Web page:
Dia de Los Muertos Cookies

Dia de Los Muertos Skull Cookies

Tomorrow is Halloween.  Oh dear.  It snuck up on me.  I’ve got pumpkins, but none of them are carved.  I’ve got spider web, but it isn’t draped creepily over my front porch.   I did spend a ridiculous amount on Halloween candy, but I’m still grappling with that purchase and I’m afraid I’m going to be a miser when it comes to handing it out.*

Skeleton with Heart

Realizing that properly celebrating Halloween is probably a lost cause at this point, I went south of the border to get a head start on celebrating Dia de Los Muertos which takes place from October 31st to November 2nd.  Dia de los Muertos, or Day of the Dead, is a Mexican holiday to celebrate and remember the dead.  It’s far from morbid however.  There are parades, families prepare special foods for their dead loved ones, and the decorations consist of colorful skeletal folk art rather than the vampires and ghouls of our Halloween.

While my recipe for cookies is not a traditional Mexican recipe (the sugar cookie recipe below is passed down from my Grandmother), I do try to mimic the  spirit of Dia de los Muertos with brightly-colored icings and candies.  There’s no creepy spiders coming out of eyeballs or blood dripping  out of mouths, but the end result is far more edible in my mind.

Ready to Bake

The recipe for royal icing below makes enough icing for one batch of cookies.  I divide the icing into small quantities and mix up the desired colors using food coloring.  I then pour the icing into small squirt bottles for easy decorating.  Stored with a bit of plastic wrap over the tip of the bottle, the icing will keep for several days.

Sugar Cookies

There are times when procrastination is advantageous and today is one of those times.  Halloween decorations, including cookie cutters, are on sale right now and for those of you whom the holiday snuck up on you’ll be pleasantly surprised to find that the picked over costumes and candy baskets at least have a price tag that makes you feel like you scored.  I found these deeply discounted skeleton cookie cutters at Williams-Sonoma.

Dia de Los Muertos Cookies

* Regarding the note on being a miser with candy:  My husband, if he is reads this, will applaud this miserly behavior.  He believes he knows what is best for the child and will pick out no more than one piece of candy and carefully drop it in the child’s bag.  On the opposite end of the spectrum, I’m a bit stunned by so many small people in costumes on my doorstep.  They tend to gang rush you when the door opens and the already ridiculous amount of candy they have eaten leaves their eyes crazed and manic.  It’s terrifying and I may close my eyes when I hold out the basket of candy (after all, this is my preferred mode of self defense).  Even with eyes closed however,  I can’t escape the sound of candy hitting the ground as they pull out bulging fistfuls.   When I answer the door, our candy is pillaged.  On a positive note, Halloween typically ends early at our house as we run out of supplies quickly.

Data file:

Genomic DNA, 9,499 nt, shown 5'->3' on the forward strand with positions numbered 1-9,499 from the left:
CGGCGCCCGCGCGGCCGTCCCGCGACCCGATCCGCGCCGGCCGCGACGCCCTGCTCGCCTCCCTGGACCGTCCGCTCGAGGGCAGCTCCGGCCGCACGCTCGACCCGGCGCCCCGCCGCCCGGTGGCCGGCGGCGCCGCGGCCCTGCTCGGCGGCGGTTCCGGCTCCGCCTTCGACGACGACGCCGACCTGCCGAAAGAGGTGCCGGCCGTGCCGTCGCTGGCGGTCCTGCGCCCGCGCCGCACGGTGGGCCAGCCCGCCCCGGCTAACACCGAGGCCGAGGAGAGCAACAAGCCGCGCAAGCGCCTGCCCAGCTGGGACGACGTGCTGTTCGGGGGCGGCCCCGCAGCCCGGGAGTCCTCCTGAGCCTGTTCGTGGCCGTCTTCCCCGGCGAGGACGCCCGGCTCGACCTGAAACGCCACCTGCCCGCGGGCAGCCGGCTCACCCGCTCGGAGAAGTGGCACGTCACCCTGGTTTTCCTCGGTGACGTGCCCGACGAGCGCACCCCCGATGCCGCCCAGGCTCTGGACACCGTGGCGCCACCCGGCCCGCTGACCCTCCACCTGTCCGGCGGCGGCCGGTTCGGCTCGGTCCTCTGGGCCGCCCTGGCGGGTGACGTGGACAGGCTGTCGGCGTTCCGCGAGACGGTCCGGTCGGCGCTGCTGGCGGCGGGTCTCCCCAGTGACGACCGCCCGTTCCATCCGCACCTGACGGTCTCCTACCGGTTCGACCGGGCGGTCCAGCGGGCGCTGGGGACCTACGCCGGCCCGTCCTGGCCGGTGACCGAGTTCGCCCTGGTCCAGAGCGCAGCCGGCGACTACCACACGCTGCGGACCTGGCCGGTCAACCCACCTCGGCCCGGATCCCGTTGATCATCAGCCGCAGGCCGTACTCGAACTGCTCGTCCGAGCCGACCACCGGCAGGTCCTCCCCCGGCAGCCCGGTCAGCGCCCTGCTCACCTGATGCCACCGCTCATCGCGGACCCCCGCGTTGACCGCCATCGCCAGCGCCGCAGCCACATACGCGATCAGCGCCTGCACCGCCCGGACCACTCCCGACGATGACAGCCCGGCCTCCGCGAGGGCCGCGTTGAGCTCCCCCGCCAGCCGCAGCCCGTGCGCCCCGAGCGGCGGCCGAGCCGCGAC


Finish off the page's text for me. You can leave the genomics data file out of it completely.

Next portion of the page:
Skeleton Cookie with Heart

Sugar Cookies for Dia de Los Muertos (or any other time you need a cookie-fix) – Printer Friendly Recipe
Makes about 2 dozen cookies

Double the recipe!  These cookies (without icing) freeze well and they don’t last long.  You’ll be glad to have extras on hand.

2 cups all-purpose flour, divided
1 ½ teaspoon baking powder
¼ teaspoon salt
½ cup unsalted butter, softened
1 cup granulated sugar
1 large egg
1 teaspoon vanilla extract
1 tablespoon whole milk
For decorating: small candies, brightly-colored royal icing (see below)

Place a rack in the middle of the oven and preheat the oven to 375 degrees.

Sift together 1 ½ cups flour, baking powder, and salt.  In the large bowl of an electric mixer, beat the butter and sugar on medium-high speed until light and fluffy.   Add the egg, vanilla, and milk and beat on medium speed until just combined.   Add the flour mixture.   Beat until combined.  Add up to ½ cup more flour to the dough, mixing to incorporate, until the dough is just thick enough to roll.  Chill for at least three hours.

Place the dough on a lightly floured surface and roll out to ¼-inch thickness.  Use cookie cutters to cut out cookies in desired shapes and place on an ungreased baking sheet.  Pick up the scraps and repeat with the remaining dough.

Bake the cookies for 8-10 minutes.  Cookies should still be soft.  Remove from the oven and cool for five minutes on the baking sheet before transferring to a wire cooling rack.

Royal Icing
For decorating sugar cookies and gingerbread cookies.

2 1/2 cups confectioners’ sugar
1 tablespoon plus two teaspoons dried egg whites
½ teaspoon vanilla extract
5 tablespoons warm water
Food coloring

In an electric mixer, beat the confectioners’ sugar, dried egg whites, vanilla, and warm water on low speed until combined.  Increase the speed of the mixer to medium and beat until the frosting is thick and has a glossy sheen, about 4 minutes.  If the icing is too thick, add a little more warm water.  If too thin, add some more confectioners’ sugar.

Color the icing with food coloring as desired.  To pipe icing, spoon icing into a squeeze bottle or pastry bag.

 

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